BlackRock raps board of Malaysian firm Top Glove over worker safety

Image from Top Glove's media kit.

The board of directors of Malaysian firm Top Glove Corp, the world’s largest maker of medical grade gloves, has failed egregiously in protecting its workers from COVID-19, U.S. investor BlackRock said, calling for its removal.

The comments from the world’s biggest asset manager come after Top Glove saw an extensive coronavirus outbreak among its workers late last year. More than 5,000 foreign workers were infected and one died in what became Malaysia’s biggest cluster.

Reuters reported last month that Top Glove fired a whistleblower who raised concern about the firm’s lack of COVID-19 mitigation efforts. Workers have also told Reuters that they lived in crowded dormitories.

BlackRock cited workers’ accounts of working and living conditions, the firing of the whistleblower and the virus cluster at Top Glove in its criticism of the board. It also voted against re-electing six board members at Top Glove‘s annual general meeting on Wednesday.

“We view the board‘s ineffectiveness in COVID-19 mitigation and inadequate oversight of worker health and safety issues as especially egregious with potentially serious implications for its reputation as a supplier of such equipment to hospitals around the world,” BlackRock said in a statement late on Wednesday.

Top Glove did not immediately respond to a request for comment. The company has acknowledged that much more needs to be done to raise the standard of employee welfare and has promised to rectify shortcomings quickly.

A BlackRock unit, BlackRock Institutional Trust Co, is the tenth biggest shareholder in Top Glove, holding 1.07% of its shares.

The U.S. firm said it intended to hold other incumbent directors accountable by voting against their re-election at future meetings.

An influential Norwegian sovereign wealth fund, managed by Norges Bank Investment Management (NBIM), also voted against their re-election, according to voting records published by NBIM on its website.

The fund, which owns 0.84% of Top Glove shares, declined to comment on worker safety concerns.

The board members were re-elected despite the objections.

BlackRock‘s comments were the first public criticism of Top Glove from an investor since the virus outbreak among workers.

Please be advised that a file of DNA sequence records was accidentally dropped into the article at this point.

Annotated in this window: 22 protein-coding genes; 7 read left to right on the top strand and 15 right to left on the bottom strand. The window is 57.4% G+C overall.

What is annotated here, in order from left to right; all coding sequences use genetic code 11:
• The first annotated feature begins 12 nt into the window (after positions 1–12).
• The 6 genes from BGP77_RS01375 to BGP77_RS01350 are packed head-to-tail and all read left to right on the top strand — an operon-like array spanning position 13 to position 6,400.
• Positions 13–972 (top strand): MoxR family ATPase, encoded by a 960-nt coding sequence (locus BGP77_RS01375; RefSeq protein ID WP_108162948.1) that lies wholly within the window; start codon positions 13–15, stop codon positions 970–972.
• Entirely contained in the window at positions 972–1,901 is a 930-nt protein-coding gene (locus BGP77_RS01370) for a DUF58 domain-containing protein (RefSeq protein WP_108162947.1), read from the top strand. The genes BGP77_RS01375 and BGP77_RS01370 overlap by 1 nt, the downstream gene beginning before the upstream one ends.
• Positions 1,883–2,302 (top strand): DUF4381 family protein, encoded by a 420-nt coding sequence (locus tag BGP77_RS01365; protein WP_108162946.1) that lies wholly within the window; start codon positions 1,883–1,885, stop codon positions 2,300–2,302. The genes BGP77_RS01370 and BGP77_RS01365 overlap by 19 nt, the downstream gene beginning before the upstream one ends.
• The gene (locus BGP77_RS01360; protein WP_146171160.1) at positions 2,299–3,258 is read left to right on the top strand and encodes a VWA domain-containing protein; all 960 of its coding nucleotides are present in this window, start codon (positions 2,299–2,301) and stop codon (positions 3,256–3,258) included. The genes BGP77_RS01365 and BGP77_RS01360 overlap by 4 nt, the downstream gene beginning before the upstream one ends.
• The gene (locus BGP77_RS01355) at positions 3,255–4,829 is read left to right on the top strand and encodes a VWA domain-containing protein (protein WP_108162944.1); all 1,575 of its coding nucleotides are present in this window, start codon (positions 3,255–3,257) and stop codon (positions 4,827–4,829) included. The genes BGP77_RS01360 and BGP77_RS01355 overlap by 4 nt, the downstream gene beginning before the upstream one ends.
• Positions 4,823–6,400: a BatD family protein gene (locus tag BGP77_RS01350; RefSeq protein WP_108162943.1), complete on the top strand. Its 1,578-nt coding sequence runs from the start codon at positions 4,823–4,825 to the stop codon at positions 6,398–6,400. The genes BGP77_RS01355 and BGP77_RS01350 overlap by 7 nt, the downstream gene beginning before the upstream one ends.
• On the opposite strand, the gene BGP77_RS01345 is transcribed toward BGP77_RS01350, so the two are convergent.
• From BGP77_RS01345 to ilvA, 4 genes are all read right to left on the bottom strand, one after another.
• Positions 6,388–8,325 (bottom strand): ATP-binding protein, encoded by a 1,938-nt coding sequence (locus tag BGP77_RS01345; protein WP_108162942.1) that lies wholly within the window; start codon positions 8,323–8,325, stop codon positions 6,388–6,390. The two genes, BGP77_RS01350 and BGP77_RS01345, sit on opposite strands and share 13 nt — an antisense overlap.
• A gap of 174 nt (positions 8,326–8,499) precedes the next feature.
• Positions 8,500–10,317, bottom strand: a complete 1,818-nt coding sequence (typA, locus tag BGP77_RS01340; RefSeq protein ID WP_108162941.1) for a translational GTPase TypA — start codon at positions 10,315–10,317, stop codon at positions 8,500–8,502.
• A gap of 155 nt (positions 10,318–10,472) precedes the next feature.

The company posted record profits last year as demand for its gloves soared due to the pandemic. Its share price more than tripled in 2020.

In July, the United States banned two units of Top Glove over forced labour allegations. Malaysian authorities plan to charge the company over poor worker accommodation.

BlackRock said the living conditions described by the workers, U.S. and Malaysian authorities were in “stark contrast” to what the board conveyed to shareholders.

Top Glove‘s factories, some of which were closed due to the virus outbreak, reopened last month.

Reuters

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In Singapore, we are looking to double our reporting team by this year-end to comprehensively cover the fast-moving world of funded startups and VC, PE & M&A deals. We want reporters who can tell our readers what is really happening in these sectors and why it matters to markets, companies and consumers. The ability to write precisely and urgently is crucial for these roles. Ideal candidates must have to ability to work in a collaborative, dynamic, and fast-changing environment. We want our new hires to be digitally savvy and ready to experiment with new forms of storytelling. Most importantly, we are looking for hard-hitting reporters who work well in a team. Collaboration and collegiality are a must.

Following vacancies can be applied for (only in Singapore).

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  • A reporter to track companies/startups that have raised private capital, and have the potential to become unicorns. SEA currently has over 40 companies with a valuation of over $100 million and under $1 billion.
  • A reporter who can get behind the scenes and reveal how funding rounds are put together, or why they’ve failed to materialise. She/he in this role will largely focus on long-format stories. 
  • A journalist to track special situations funds, distressed debt and private credit (from the PE angle) across Asia.